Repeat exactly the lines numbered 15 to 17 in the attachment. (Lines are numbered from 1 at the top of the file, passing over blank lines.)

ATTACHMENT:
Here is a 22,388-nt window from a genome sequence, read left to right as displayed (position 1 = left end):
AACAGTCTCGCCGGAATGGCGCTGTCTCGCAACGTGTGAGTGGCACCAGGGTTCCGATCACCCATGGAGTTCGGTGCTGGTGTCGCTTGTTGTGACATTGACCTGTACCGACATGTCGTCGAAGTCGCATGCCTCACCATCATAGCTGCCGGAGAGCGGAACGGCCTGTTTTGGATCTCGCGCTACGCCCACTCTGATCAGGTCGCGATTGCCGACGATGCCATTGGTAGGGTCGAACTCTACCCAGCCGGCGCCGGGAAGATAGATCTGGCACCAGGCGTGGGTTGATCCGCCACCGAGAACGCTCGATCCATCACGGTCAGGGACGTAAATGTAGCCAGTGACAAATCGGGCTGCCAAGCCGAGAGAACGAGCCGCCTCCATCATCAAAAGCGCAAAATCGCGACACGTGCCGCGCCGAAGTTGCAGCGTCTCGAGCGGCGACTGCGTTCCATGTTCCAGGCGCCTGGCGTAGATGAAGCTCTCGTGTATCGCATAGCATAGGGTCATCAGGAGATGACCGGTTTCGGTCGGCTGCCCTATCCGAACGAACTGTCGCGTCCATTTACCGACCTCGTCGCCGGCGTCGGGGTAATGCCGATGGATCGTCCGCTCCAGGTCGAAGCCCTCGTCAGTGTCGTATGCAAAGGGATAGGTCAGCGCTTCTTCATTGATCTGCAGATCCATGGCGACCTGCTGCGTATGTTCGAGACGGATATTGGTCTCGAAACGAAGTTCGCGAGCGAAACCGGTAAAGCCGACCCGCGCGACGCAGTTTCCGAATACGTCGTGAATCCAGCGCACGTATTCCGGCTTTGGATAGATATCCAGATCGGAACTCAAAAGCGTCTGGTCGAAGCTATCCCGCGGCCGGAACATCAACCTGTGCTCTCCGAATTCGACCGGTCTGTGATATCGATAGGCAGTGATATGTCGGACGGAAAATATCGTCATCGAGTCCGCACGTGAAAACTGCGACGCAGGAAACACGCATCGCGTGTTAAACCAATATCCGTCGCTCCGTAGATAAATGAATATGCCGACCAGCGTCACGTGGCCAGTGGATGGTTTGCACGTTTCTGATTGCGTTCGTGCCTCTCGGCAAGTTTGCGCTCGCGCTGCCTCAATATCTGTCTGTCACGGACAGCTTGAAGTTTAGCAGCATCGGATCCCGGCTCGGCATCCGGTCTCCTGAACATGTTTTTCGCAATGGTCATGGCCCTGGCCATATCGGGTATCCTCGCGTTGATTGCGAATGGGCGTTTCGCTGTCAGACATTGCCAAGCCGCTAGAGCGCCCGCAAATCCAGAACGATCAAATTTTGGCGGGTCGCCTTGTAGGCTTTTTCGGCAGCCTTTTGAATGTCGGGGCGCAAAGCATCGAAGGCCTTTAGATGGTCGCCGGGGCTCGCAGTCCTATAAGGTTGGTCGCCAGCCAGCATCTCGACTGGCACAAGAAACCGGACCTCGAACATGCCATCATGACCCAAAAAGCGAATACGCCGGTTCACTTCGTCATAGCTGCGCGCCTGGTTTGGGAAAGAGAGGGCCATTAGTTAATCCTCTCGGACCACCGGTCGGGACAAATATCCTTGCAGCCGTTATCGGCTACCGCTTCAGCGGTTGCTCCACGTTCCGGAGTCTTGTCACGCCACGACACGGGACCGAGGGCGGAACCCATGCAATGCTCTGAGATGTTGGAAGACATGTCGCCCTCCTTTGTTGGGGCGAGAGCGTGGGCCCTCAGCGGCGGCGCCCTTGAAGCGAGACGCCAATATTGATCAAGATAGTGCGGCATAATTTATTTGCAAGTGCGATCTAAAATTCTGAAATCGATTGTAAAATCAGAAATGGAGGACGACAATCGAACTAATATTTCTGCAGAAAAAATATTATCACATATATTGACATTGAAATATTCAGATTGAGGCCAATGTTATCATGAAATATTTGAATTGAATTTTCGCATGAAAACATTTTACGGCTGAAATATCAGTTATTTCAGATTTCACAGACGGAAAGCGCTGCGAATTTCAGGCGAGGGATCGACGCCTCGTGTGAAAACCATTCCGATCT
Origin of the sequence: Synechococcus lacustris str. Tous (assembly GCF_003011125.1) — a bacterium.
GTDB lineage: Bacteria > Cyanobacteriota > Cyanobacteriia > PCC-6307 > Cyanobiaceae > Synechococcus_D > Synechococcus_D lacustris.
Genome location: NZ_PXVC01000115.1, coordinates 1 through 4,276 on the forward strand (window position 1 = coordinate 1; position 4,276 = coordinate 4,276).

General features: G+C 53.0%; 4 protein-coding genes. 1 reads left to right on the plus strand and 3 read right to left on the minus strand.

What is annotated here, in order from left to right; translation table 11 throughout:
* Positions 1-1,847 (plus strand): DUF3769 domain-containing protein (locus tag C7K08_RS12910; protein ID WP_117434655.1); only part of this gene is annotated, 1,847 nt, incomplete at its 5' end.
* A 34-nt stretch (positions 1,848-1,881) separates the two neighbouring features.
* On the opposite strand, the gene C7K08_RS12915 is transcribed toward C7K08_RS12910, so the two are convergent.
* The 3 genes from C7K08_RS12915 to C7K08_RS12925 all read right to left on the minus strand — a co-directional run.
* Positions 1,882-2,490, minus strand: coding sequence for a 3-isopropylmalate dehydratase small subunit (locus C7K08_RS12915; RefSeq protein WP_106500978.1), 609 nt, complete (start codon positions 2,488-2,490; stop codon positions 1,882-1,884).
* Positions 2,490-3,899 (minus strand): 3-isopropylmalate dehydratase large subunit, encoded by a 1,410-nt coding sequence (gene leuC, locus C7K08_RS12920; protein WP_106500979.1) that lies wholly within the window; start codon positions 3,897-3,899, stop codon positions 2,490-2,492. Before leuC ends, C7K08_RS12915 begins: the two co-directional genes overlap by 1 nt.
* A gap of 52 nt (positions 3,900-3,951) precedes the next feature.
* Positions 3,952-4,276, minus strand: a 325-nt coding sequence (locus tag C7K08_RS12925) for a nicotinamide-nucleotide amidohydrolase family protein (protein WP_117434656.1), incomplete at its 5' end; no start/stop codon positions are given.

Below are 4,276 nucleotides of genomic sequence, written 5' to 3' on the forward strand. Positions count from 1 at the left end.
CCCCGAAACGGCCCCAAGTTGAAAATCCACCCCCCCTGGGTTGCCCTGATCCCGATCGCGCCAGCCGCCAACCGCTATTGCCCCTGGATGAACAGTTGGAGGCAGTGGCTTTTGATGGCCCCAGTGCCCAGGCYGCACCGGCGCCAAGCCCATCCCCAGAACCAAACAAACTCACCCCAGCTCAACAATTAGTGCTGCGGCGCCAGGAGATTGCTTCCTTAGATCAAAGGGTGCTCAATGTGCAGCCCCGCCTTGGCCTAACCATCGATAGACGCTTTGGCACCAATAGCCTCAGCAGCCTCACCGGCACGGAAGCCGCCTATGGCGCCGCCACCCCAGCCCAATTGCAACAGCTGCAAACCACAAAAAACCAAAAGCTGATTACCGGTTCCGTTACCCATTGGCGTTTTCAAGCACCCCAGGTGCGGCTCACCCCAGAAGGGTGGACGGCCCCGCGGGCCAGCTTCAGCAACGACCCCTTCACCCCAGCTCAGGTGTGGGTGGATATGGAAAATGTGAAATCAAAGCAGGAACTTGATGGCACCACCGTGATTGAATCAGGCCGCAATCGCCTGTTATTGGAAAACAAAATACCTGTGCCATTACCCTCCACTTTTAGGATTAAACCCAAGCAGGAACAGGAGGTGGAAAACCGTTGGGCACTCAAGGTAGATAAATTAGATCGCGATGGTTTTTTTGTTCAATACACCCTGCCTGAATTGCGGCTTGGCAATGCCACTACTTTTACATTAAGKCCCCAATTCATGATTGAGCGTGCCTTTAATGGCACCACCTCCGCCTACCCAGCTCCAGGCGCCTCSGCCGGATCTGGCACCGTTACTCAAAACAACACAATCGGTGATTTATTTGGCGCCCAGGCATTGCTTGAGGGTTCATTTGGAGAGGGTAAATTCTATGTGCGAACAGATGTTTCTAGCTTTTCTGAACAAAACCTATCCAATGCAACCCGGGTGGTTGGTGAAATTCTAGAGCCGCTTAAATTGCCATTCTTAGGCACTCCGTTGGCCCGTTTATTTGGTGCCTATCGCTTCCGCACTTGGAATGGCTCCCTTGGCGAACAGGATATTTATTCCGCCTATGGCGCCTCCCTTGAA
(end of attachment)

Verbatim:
* Positions 3,952-4,276, minus strand: a 325-nt coding sequence (locus tag C7K08_RS12925) for a nicotinamide-nucleotide amidohydrolase family protein (protein WP_117434656.1), incomplete at its 5' end; no start/stop codon positions are given.

Below are 4,276 nucleotides of genomic sequence, written 5' to 3' on the forward strand. Positions count from 1 at the left end.
CCCCGAAACGGCCCCAAGTTGAAAATCCACCCCCCCTGGGTTGCCCTGATCCCGATCGCGCCAGCCGCCAACCGCTATTGCCCCTGGATGAACAGTTGGAGGCAGTGGCTTTTGATGGCCCCAGTGCCCAGGCYGCACCGGCGCCAAGCCCATCCCCAGAACCAAACAAACTCACCCCAGCTCAACAATTAGTGCTGCGGCGCCAGGAGATTGCTTCCTTAGATCAAAGGGTGCTCAATGTGCAGCCCCGCCTTGGCCTAACCATCGATAGACGCTTTGGCACCAATAGCCTCAGCAGCCTCACCGGCACGGAAGCCGCCTATGGCGCCGCCACCCCAGCCCAATTGCAACAGCTGCAAACCACAAAAAACCAAAAGCTGATTACCGGTTCCGTTACCCATTGGCGTTTTCAAGCACCCCAGGTGCGGCTCACCCCAGAAGGGTGGACGGCCCCGCGGGCCAGCTTCAGCAACGACCCCTTCACCCCAGCTCAGGTGTGGGTGGATATGGAAAATGTGAAATCAAAGCAGGAACTTGATGGCACCACCGTGATTGAATCAGGCCGCAATCGCCTGTTATTGGAAAACAAAATACCTGTGCCATTACCCTCCACTTTTAGGATTAAACCCAAGCAGGAACAGGAGGTGGAAAACCGTTGGGCACTCAAGGTAGATAAATTAGATCGCGATGGTTTTTTTGTTCAATACACCCTGCCTGAATTGCGGCTTGGCAATGCCACTACTTTTACATTAAGKCCCCAATTCATGATTGAGCGTGCCTTTAATGGCACCACCTCCGCCTACCCAGCTCCAGGCGCCTCSGCCGGATCTGGCACCGTTACTCAAAACAACACAATCGGTGATTTATTTGGCGCCCAGGCATTGCTTGAGGGTTCATTTGGAGAGGGTAAATTCTATGTGCGAACAGATGTTTCTAGCTTTTCTGAACAAAACCTATCCAATGCAACCCGGGTGGTTGGTGAAATTCTAGAGCCGCTTAAATTGCCATTCTTAGGCACTCCGTTGGCCCGTTTATTTGGTGCCTATCGCTTCCGCACTTGGAATGGCTCCCTTGGCGAACAGGATATTTATTCCGCCTATGGCGCCTCCCTTGAA